The Travels of Marco Polo

The Travels of Marco Polo

by Richard Humble

Editorial Reviews

School Library Journal - School Library Journal
Highlights of the Polos' famous journey to Cathay are combined with large color illustrations on every page, using original drawings interspersed with smaller reproductions from the Book of the Great Khan , described in a caption as an early English edition of Marco Polo's travels. Coverage of the actual journey is limited by the length of the text--of the 28 pages, more space is devoted to illustrations than text. The story is therefore episodic, jumping from one event or locale to another, sometimes abruptly. Marco Polo is quoted often, adding authenticity to the descriptions, but there are no footnotes or bibliography to give the official source of the quotes. The Travels of Marco Polo is also the title of a very similar book by Mike Rosen (Bookwright, 1989). Its format is almost identical, but Rosen favors content slightly more than illustration. With smaller margins that allow more text, he includes greater historical background and information and more detailed analysis of the effects of Polo's writing on later European history than Humble does in this book. However, Humble describes more of the places Marco Polo visited while serving Kublai Khan and relates those to modern locations. The two books complement, rather than duplicate, each other. --Susan L. Rogers, Chestnut Hill Academy, PA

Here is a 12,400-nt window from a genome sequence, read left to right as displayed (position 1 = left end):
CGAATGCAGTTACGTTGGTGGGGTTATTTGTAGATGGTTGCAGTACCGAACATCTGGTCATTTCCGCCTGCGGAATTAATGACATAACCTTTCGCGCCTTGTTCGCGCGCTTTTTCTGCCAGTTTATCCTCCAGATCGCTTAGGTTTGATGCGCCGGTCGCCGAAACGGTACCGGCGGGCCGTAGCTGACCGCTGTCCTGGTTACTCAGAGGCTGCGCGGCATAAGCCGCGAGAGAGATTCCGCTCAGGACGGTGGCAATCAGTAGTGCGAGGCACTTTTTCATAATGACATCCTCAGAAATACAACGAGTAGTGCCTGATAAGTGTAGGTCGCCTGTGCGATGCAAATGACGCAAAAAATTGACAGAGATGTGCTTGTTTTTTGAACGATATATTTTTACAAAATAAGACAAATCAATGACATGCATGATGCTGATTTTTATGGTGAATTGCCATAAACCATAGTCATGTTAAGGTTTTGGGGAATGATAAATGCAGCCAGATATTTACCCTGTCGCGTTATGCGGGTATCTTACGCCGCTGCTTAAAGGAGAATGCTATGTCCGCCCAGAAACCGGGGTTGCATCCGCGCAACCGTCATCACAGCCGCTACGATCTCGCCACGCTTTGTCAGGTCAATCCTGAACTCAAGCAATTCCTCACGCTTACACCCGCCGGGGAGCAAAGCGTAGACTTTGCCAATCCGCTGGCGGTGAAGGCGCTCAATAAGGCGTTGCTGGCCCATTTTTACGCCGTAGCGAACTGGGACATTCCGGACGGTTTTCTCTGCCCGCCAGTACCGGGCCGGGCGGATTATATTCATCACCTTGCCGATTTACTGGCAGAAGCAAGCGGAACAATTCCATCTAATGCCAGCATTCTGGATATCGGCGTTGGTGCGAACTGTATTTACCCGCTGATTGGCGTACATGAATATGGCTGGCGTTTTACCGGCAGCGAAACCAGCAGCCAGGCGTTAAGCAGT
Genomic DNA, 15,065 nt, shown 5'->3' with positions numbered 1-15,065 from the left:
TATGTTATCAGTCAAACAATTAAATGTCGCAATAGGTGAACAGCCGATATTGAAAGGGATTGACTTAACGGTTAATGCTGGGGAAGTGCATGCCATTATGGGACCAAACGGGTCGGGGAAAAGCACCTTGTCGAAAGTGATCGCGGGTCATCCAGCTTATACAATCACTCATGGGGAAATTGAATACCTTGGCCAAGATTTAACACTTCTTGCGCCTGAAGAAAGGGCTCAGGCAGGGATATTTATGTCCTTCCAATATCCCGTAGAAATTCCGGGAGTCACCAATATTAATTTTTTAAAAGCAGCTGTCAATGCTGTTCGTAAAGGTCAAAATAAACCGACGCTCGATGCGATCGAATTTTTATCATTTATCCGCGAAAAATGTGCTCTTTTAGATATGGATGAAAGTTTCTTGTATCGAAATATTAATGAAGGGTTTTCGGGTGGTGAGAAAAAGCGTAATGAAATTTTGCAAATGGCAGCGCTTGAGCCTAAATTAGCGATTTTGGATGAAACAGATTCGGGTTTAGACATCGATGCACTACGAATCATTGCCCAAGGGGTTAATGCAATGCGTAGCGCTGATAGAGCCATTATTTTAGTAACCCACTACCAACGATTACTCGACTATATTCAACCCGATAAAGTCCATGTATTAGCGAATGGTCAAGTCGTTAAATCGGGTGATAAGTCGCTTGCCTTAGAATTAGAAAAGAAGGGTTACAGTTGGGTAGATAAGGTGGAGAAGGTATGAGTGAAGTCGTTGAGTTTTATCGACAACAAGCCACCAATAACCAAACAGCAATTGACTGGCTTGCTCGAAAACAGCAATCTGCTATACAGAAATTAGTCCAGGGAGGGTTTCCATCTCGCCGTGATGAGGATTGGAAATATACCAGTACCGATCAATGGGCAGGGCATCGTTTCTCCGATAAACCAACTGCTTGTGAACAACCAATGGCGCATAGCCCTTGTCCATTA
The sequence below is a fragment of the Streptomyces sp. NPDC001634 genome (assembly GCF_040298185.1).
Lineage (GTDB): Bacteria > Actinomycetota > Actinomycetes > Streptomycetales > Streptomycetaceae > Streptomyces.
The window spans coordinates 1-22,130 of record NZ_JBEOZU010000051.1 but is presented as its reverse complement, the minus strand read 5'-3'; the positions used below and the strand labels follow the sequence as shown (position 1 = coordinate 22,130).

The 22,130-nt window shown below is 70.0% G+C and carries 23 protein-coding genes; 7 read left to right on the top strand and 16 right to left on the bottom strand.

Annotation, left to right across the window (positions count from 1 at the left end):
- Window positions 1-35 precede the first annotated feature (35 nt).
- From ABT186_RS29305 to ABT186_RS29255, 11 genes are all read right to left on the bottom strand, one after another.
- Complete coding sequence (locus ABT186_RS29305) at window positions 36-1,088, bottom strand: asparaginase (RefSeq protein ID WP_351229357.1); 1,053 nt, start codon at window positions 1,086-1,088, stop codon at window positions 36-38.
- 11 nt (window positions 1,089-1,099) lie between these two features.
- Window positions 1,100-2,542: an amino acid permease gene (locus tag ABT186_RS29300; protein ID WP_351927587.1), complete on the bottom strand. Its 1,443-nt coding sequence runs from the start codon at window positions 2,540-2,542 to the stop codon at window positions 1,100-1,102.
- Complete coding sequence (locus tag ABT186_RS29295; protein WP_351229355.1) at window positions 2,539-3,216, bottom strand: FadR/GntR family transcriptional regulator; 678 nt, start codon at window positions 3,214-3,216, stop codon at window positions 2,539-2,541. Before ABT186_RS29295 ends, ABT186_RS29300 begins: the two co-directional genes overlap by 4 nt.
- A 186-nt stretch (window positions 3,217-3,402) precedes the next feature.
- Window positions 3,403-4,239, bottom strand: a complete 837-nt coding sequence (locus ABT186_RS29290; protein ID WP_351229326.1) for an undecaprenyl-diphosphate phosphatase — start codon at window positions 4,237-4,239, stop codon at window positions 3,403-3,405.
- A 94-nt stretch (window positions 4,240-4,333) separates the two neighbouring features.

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Scholastic Library Publishing
Publication date:
Exploration Through the Ages Ser.

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